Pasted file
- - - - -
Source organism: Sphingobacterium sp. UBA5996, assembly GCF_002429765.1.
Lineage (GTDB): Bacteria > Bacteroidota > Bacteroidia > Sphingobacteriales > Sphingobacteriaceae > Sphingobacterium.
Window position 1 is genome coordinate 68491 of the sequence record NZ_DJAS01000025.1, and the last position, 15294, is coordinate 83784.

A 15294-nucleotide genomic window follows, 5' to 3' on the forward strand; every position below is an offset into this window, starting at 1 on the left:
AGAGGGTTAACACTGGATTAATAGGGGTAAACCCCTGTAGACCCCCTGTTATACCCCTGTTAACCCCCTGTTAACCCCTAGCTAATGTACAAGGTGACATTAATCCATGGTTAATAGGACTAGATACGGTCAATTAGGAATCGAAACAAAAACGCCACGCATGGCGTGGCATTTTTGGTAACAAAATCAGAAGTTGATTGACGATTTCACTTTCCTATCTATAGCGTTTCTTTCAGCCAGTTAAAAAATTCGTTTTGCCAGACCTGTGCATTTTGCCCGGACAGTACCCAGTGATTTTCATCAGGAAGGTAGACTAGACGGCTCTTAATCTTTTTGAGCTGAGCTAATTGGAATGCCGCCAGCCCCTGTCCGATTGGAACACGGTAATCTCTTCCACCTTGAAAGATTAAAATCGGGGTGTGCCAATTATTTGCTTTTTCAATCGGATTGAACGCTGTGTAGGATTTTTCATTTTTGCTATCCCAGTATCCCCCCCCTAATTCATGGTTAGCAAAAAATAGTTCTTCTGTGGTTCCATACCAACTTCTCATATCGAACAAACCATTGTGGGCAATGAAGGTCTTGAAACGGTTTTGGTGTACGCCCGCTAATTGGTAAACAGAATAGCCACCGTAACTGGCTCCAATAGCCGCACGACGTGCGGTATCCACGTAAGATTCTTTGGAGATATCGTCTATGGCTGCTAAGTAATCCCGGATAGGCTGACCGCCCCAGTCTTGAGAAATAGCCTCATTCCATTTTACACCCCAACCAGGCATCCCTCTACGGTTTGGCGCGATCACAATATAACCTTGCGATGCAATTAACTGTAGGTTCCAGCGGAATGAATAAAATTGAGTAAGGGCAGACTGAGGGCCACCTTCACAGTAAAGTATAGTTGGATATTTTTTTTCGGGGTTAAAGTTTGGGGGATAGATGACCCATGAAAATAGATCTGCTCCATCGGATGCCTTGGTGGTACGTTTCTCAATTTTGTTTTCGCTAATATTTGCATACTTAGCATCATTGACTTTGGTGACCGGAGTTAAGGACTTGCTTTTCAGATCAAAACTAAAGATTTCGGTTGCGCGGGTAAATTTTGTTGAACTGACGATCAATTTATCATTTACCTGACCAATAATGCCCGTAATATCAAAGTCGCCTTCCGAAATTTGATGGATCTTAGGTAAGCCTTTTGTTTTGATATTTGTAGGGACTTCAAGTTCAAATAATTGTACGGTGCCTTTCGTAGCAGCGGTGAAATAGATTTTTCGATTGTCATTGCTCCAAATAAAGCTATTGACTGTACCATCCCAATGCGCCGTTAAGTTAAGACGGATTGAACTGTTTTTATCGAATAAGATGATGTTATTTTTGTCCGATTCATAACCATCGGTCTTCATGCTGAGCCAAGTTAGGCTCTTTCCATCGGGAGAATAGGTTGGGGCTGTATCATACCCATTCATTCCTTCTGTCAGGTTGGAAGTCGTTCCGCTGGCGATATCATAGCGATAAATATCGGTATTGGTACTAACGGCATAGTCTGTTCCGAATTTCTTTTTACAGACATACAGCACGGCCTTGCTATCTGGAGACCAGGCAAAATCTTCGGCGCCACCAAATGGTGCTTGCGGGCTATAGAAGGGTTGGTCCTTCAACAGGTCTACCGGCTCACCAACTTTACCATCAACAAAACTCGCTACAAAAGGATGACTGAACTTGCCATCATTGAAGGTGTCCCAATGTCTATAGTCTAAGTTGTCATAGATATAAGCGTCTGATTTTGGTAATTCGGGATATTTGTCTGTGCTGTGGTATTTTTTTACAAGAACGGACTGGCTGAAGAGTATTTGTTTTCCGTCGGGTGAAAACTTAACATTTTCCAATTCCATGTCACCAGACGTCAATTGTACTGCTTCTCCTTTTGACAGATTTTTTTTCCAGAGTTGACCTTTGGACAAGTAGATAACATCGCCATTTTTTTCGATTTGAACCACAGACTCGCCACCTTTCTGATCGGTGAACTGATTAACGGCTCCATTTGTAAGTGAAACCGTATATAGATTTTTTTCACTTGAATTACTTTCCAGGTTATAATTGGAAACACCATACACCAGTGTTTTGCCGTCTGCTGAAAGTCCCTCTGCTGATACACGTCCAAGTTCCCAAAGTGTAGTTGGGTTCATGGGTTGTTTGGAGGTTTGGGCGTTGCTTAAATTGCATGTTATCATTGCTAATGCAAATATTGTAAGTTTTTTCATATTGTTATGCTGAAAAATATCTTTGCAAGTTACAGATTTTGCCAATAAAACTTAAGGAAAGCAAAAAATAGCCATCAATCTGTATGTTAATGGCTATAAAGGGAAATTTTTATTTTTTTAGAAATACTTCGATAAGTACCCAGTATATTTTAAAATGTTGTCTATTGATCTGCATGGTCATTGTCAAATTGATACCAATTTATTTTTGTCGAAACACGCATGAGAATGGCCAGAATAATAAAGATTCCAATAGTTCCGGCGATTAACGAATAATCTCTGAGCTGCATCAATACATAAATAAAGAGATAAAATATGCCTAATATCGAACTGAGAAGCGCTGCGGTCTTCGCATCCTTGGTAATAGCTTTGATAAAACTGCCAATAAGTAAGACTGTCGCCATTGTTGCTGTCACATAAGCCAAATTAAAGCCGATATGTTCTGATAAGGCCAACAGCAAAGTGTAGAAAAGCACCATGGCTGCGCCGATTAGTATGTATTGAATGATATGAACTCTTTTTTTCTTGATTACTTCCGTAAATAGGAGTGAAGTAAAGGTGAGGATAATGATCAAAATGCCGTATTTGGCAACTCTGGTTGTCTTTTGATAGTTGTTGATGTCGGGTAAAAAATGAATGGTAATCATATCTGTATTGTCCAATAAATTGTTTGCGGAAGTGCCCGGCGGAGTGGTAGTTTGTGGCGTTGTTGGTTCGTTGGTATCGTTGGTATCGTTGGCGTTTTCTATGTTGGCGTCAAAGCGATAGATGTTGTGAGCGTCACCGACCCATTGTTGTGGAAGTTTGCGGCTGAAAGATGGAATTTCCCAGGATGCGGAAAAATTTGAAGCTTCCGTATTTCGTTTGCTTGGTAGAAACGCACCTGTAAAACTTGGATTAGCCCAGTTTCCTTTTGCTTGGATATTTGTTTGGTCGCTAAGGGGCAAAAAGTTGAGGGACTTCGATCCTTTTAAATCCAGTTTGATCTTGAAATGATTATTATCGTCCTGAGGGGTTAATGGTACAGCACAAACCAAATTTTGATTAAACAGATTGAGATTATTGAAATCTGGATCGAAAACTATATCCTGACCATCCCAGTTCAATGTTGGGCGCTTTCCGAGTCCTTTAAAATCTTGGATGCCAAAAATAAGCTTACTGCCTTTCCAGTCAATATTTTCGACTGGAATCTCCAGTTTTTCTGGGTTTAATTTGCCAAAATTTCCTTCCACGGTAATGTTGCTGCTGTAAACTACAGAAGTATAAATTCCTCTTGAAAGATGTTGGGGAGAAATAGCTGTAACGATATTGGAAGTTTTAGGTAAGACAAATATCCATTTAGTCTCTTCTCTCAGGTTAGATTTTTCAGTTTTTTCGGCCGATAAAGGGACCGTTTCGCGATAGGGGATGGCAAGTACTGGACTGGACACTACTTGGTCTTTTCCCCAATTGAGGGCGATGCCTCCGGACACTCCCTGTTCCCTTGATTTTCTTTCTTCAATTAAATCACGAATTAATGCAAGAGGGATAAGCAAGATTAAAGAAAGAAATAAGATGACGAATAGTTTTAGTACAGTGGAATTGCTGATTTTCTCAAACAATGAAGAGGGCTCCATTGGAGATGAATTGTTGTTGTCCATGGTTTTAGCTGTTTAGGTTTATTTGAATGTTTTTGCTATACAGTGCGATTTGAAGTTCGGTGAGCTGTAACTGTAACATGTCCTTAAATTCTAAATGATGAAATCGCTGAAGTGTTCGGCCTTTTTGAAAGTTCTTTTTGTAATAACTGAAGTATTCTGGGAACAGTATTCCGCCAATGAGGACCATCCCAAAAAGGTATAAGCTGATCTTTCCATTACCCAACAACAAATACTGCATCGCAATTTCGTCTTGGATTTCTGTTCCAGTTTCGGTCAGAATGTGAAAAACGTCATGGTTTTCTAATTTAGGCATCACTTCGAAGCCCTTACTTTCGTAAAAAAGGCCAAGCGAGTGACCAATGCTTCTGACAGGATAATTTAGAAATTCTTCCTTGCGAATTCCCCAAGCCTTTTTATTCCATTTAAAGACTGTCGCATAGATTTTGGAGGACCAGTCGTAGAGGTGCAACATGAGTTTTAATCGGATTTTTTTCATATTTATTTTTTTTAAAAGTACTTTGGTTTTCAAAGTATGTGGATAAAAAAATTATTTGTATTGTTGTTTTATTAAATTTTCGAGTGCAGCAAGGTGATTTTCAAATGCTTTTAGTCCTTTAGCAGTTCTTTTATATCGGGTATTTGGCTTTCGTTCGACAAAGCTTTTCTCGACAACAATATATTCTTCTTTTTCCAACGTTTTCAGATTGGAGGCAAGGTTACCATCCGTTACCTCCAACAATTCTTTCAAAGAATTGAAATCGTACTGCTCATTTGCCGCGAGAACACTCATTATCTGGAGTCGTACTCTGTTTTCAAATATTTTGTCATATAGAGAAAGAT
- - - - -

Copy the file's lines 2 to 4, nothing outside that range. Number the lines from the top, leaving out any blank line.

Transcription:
Lineage (GTDB): Bacteria > Bacteroidota > Bacteroidia > Sphingobacteriales > Sphingobacteriaceae > Sphingobacterium.
Window position 1 is genome coordinate 68491 of the sequence record NZ_DJAS01000025.1, and the last position, 15294, is coordinate 83784.

A 15294-nucleotide genomic window follows, 5' to 3' on the forward strand; every position below is an offset into this window, starting at 1 on the left: